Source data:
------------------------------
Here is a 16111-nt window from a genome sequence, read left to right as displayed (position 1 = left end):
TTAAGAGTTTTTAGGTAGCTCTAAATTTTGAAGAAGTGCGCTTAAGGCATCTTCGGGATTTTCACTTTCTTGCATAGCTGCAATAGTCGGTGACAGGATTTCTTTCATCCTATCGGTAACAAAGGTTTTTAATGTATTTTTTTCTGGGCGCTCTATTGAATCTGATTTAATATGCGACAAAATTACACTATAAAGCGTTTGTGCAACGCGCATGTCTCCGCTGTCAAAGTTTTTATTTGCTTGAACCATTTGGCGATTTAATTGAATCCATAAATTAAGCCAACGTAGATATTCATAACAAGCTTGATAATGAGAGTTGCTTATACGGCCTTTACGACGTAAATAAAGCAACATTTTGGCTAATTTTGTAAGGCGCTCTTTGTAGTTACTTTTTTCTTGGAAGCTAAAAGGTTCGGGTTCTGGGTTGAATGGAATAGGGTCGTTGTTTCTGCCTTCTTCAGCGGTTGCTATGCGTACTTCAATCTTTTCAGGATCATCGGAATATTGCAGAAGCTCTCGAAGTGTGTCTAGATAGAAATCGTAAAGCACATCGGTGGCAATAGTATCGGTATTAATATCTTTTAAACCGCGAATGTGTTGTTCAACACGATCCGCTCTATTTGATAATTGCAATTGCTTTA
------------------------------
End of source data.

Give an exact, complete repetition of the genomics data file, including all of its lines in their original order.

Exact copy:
Here is a 16111-nt window from a genome sequence, read left to right as displayed (position 1 = left end):
TTAAGAGTTTTTAGGTAGCTCTAAATTTTGAAGAAGTGCGCTTAAGGCATCTTCGGGATTTTCACTTTCTTGCATAGCTGCAATAGTCGGTGACAGGATTTCTTTCATCCTATCGGTAACAAAGGTTTTTAATGTATTTTTTTCTGGGCGCTCTATTGAATCTGATTTAATATGCGACAAAATTACACTATAAAGCGTTTGTGCAACGCGCATGTCTCCGCTGTCAAAGTTTTTATTTGCTTGAACCATTTGGCGATTTAATTGAATCCATAAATTAAGCCAACGTAGATATTCATAACAAGCTTGATAATGAGAGTTGCTTATACGGCCTTTACGACGTAAATAAAGCAACATTTTGGCTAATTTTGTAAGGCGCTCTTTGTAGTTACTTTTTTCTTGGAAGCTAAAAGGTTCGGGTTCTGGGTTGAATGGAATAGGGTCGTTGTTTCTGCCTTCTTCAGCGGTTGCTATGCGTACTTCAATCTTTTCAGGATCATCGGAATATTGCAGAAGCTCTCGAAGTGTGTCTAGATAGAAATCGTAAAGCACATCGGTGGCAATAGTATCGGTATTAATATCTTTTAAACCGCGAATGTGTTGTTCAACACGATCCGCTCTATTTGATAATTGCAATTGCTTTA